Joliet Specification

CD-ROM Recording Spec ISO 9660:1988

Extensions for Unicode Version 1; May 22, 1995

Copyright 1995, Microsoft Corporation All Rights Reserved
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CONTENTS

Preface

Purpose and Scope

While the CD-ROM media provides for cost-effective software distribution, the existing ISO 9660 file system contains a number of restrictions which interfere with simple and efficient distribution of files on a CD-ROM.

The read-only nature of CD-ROM media has led content authors to continue to use traditional magnetic media as their main avenue for creating applications. Each of the existing file systems for magnetic media contain various features which can not be represented on CD-ROM media using an unenhanced version of ISO 9660.

As content authors attempt to transfer their applications to the CD-ROM, they are likely to find that some of their work cannot be distributed on the CD-ROM media due to restrictions in the ISO 9660 format. This frustrates some content authors.

Because the CD-ROM media is mainly a distribution media, rather than a creative (read/write) media, it is necessary for the CD-ROM file system to support a superset of the creative media features. This fundamental flaw in the design of ISO 9660 has prompted several operating systems vendors to extend ISO 9660 in several ways. Some examples are Rock Ridge Interchange Protocol and Apple's use of the System Use Area to store finder flags.

Some of the ISO 9660 problems which are addressed by this specification include:

The general design approach used in the Joliet specification is to relax restrictions and resolve ambiguities in the ISO 9660:1988 specification so the practical goals can be met.

Overview

The Joliet specification utilizes the supplementary volume descriptor (SVD) feature of ISO 9660 to specify a set of files recorded within the Unicode character set.

The ISO 10646 character set specification may be identified by an ISO 2022 escape sequence. By recording this escape sequence in an ISO 9660 SVD, this technique for identifying the Unicode SVD is compliant with the ISO 9660 specification. It also retains interchange by not disrupting the files referenced through the primary volume descriptor (PVD).

All that remains is to resolve minor technical ambiguities within ISO 9660 which arise as the result of the use of wide characters.

Because the use of this particular escape sequence in an ISO 9660 SVD is unprecedented up to this time, several of the restrictions which are imposed by ISO 9660 may be relaxed without significantly disrupting information interchange between existing systems from a practical standpoint.

This design approach has several benefits. For instance, the use of the existing ISO 9660 standard allows for straightforward integration with existing extensions to ISO 9660. The designs for the System Use Sharing Protocol, Rock Ridge extensions for POSIX semantics, CD-XA System Use Area Semantics, Apple's Finder Flags and Resource Forks, all port in a straightforward manner to the Joliet specification.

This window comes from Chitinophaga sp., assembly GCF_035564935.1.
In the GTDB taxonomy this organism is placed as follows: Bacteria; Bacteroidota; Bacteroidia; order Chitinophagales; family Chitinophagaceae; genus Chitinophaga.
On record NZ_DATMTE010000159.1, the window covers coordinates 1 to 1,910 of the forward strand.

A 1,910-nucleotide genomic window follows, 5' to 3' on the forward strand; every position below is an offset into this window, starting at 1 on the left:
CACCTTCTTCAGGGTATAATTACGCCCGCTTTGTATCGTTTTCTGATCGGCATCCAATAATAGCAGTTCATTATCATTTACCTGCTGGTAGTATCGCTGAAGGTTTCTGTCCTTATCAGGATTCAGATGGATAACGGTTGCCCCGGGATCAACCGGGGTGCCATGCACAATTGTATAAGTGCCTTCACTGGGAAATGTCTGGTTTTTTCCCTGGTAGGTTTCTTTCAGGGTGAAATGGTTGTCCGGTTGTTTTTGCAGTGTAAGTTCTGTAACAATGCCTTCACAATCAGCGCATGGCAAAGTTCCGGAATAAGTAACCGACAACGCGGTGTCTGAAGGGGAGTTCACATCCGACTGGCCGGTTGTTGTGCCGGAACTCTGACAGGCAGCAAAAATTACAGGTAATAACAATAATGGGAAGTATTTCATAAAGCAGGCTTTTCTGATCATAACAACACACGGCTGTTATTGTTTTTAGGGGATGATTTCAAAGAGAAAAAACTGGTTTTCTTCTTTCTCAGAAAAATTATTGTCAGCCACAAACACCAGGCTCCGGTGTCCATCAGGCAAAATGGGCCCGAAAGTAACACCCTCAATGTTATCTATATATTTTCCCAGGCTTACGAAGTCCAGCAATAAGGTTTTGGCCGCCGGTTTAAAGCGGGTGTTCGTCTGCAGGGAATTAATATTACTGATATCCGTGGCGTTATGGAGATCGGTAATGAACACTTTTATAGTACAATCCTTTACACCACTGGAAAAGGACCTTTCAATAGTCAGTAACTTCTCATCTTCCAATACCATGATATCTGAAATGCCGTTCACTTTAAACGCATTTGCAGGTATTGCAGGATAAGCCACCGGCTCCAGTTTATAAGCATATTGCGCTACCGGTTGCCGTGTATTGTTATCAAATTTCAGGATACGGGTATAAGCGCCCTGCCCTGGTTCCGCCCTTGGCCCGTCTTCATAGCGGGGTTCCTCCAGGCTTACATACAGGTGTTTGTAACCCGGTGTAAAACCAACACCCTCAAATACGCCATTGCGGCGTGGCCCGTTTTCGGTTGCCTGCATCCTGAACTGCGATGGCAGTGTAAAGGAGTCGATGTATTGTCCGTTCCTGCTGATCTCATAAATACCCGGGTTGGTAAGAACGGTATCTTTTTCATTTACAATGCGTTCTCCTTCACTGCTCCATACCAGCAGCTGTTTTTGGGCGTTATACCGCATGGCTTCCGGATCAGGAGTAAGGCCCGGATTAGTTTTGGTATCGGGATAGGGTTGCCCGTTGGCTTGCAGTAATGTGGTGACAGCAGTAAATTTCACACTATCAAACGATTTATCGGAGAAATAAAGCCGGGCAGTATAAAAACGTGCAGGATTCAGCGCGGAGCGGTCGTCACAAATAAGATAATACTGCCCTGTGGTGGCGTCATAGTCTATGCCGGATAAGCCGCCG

Also, the use of a new SVD eliminates the danger of breaking software compatibility with existing ISO 9660 systems. Existing software will simply ignore the Unicode SVD, and will simply use the PVD instead. This compatibility "safety-valve" makes the goal of relaxing the file system's restrictions easier.

This document describes how a CD-ROM may be constructed so that names on the volume can be recorded in Unicode while remaining in compliance with ISO 9660. The particular ISO 10646 character sets used here are UCS-2 Level 1, UCS-2 Level 2, and UCS-2 Level 3.

The basic strategy of CD-ROM volume recognition is the Volume Recognition Sequence, which is a sequence of volume descriptors, recorded one per sector, starting at Sector 16 in the first track of the last session on the disc. A receiving system reads these sectors and chooses a particular volume descriptor from the sequence. This volume descriptor acts as a kind of anchor upon which the remainder of the volume is constructed.

Terminology and Notation

Joliet is based on the ISO 9660:1988 standard. Unless defined in this document, the terminology used shall be as defined in ISO 9660:1988.

The following notation is used in this document.

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Joliet Recording Specification

Change Summary

The Joliet specification resolves the following ISO 9660 ambiguities for UCS-2 volumes:

The Joliet specification recommends that several ISO 9660 restrictions be lifted on UCS-2 volumes. The Joliet specification allows for the following interchange rules:

The Joliet specification may be extended through the use of the following specifications:

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Identifying an ISO 9660SVD as Unicode (UCS-2)

SVD Escape Sequences Field

The Escape Sequences field of an ISO 9660 Supplementary Volume Descriptor (ISO 9660 section 8.5.6) shall identify the character set used to interpret descriptor fields related to the Directory Hierarchy identified by the Volume Descriptor.

If the Escape Sequences field of an ISO 9660 SVD identifies any of the following UCS-2 escape sequences, then the descriptor fields related to the Directory Hierarchy identified by that Volume Descriptor shall be interpreted according to the identified UCS-2 character set.


Table 1 - ISO 2022 UCS-2 Escape Sequences

ISO 2022 Escape Sequence as recorded in the ISO 9660 SVD                                            

Standard  Level           Decimal        Hex Bytes           ASCII
UCS-2     Level 1     2/5, 2/15, 4/0   (25)(2F)(40)         '%\@'         
UCS-2     Level 2     2/5, 2/15, 4/3   (25)(2F)(43)         '%\C'         
UCS-2     Level 3     2/5, 2/15, 4/5   (25)(2F)(45)         '%\E'         

A "Unicode Volume" refers to the Volume Descriptor and Directory Hierarchy identified by a Supplementary Volume Descriptor containing an Escape Sequences field which identifies any of the above UCS-2 character sets.

SVD Volume Flags Field

The UCS-2 Level 1, UCS Level 2, and UCS-2 Level 3 escape sequences are considered to be registered according ISO 2735 for purposes of setting bit 0 of the Volume Flags field of the SVD.

The nominal value of Bit 0 of the Volume Flags field for a Unicode SVD shall be ZERO.

Resolution of ISO 9660 Ambiguities for Wide Characters

This specification resolves ISO 9660 ambiguities with respect to wide (16-bit) character sets, such as the UCS-2 character set.

Wide Character Byte Ordering

All UCS-2 characters shall be recorded according to ISO 9660:1988 section 7.2.2, 16-bit numerical value, most significant byte first ("Big Endian").